War Machine, Volume 5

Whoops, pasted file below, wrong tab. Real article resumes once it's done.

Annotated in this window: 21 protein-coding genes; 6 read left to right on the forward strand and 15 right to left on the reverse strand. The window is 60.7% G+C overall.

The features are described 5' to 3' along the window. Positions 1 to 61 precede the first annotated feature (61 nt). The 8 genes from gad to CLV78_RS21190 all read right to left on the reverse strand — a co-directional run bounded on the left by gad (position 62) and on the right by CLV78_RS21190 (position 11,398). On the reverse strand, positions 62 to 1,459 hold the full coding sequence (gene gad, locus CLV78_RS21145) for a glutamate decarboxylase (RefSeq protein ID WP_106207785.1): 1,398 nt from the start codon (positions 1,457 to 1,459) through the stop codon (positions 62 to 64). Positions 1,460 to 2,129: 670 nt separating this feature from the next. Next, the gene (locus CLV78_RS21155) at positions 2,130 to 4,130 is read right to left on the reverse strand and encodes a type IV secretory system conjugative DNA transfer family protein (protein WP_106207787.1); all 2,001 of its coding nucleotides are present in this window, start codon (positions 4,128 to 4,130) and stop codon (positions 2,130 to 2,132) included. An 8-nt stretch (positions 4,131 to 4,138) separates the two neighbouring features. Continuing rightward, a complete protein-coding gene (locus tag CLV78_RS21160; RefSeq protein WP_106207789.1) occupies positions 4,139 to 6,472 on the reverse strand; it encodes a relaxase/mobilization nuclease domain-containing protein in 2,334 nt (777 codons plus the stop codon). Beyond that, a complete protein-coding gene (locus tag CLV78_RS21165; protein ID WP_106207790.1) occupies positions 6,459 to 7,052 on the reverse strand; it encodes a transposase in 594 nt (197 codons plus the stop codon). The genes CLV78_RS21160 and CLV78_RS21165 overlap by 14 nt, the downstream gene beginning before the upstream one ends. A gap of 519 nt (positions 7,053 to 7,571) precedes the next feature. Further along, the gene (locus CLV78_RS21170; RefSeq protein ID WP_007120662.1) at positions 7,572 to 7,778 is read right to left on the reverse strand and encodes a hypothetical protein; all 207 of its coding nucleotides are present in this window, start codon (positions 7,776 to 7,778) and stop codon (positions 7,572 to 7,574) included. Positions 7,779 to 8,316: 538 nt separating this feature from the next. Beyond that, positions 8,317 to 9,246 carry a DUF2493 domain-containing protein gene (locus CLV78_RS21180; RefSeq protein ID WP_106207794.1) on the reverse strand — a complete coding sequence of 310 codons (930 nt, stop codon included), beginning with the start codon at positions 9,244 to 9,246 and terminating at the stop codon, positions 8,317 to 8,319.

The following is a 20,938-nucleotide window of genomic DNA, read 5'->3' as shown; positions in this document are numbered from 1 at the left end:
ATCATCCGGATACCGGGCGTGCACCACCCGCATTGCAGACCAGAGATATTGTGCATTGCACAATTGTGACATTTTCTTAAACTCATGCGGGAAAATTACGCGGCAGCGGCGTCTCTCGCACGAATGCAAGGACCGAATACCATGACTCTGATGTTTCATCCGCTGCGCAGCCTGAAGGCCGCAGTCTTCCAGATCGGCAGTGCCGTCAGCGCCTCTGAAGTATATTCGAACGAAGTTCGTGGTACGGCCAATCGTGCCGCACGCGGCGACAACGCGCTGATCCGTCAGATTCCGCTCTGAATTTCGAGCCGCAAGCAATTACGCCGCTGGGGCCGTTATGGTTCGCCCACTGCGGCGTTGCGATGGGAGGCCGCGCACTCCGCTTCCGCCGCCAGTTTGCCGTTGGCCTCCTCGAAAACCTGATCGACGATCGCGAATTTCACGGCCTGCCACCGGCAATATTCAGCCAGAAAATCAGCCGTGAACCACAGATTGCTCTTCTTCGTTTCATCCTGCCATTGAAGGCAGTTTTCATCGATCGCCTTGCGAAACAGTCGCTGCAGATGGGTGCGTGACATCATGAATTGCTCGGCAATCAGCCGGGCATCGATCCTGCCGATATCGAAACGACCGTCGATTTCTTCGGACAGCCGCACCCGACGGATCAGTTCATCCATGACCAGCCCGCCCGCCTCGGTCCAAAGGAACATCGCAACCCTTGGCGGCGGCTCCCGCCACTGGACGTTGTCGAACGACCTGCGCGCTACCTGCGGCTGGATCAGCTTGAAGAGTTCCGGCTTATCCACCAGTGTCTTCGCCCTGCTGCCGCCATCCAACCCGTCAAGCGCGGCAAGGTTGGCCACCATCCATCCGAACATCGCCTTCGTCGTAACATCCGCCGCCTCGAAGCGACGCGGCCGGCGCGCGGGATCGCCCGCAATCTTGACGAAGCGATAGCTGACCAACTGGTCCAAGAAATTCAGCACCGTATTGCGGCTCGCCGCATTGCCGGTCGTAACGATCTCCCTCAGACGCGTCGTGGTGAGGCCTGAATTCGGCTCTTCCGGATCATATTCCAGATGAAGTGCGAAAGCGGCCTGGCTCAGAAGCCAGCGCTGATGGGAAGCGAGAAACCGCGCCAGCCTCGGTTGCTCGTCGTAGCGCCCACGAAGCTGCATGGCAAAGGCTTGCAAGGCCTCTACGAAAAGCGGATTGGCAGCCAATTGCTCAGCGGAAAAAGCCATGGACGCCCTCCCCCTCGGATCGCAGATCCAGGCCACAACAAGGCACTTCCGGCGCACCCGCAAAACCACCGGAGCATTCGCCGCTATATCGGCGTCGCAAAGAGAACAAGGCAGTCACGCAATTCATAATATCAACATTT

use as the 90-mm Gun M lon Antiair­craft Mount M1A1 and production commenced with a high priority cachet. The M1 was a handsome abut rather complex weapon which proved dif­ficult to produce The gun assembly itself was straightforward but the car­riage was another matter. It was de­signed to be towed on a single axle with two pneumatic tyres on each side This 90-mm M l anti-aircraft gun is dug into take part in beach defences. Other emplacements can be seen, including atone the left rear containing the battery's rangefinder and other fire control equipment. The mount is theM lA l the later M2 mount used a turntable. and inaction it stood on a cruciform mounting with the crew standing around the gun on a folding platform. The problem was to get all this car­riage and platform folded onto the single axle The result can be de­scribed only as complicated. Soon after the Ml gun was placed in production it was supplemented by the M1A1 which had provision for the fitting of a spring rammer. In practice this rammer proved to be more trouble than it was worth and was usually re­moved but another change was on the way. In July 1941 it was decided that in future the 90-mm (3.54-in) gun and car­riage would have to be capable of en­gaging sea and land targets as well. This meant a revision of the carriage as on the Ml carriage the gun could not 3-in Antiaircraft Gun M3 (continued) gun. For this role the breech of the 105-mm (4.13-in) M2 howitzer was used and thus the old anti-aircraft guns went onto anew service career. Atone point in the days immediately after Dunkirk there were plans to sell numbers of M3 guns to the United Kingdom to replenish AA guns lost at Dunkirk but in the event none made the Atlantic crossing Specification 3-in Antiaircraft Gun M3 on Mount M2A2 Calibre: 76.2 mm (3 in) Weight: complete 7620 kg (16800 lb) Dimensions: length travelling 7.62 m (25 ft 0 in) width 2108 m (6 ft 1 1 in) height 2.87 m(9 ft 5 in) length of barrel 381 m(12 ft 6 in) length of rifling 3196 m (10 ft 5.83 in) Elevation: +807-1° Traverse: 360° Maximum ceiling: 9510 m (31200 ft) Shell weight: 5.8 kg (12.8 lb) Muzzle velocity: HE853m(2,800ft)per second Left: The M3 was by 1941 largely relegated to home defence as many o f the eruns backdated to World W arl. Some did see inaction the Far East during 1942 however. Above: In 1941 the American 3-in (76.2-mm)gun was instill service in several forms. This static version was the 3-in Gun M4 on Mount M3 and was used in such locations as the Philippines and the Canal Zone. 90-mm Gun M l Heavy Anti-Aircraft Guns of World War II Once it was realized that the old 76.2- mm (3-in) anti-aircraft guns were com­ing to the end of their service life dur­ing the late 1930s it was decided by the US Army to produce a weapon not only with abetter performance but one capable of firing a heavier projectile. Since a 90-mm (3.54-in) projectile was considered the upper weight limit of what a soldier could handle manually this was fixed as the new calibre and design work began in 1938 By 1940 the prototypes were approved for service Right: The 90-mm Antiaircraft Gun M2 was a much revised version of the earlier M l but used anew carriage with a turntable a power rammer, fuse setter and other changes. This resulted in an excellent gun but one that was slow and expensive to produce. 1199
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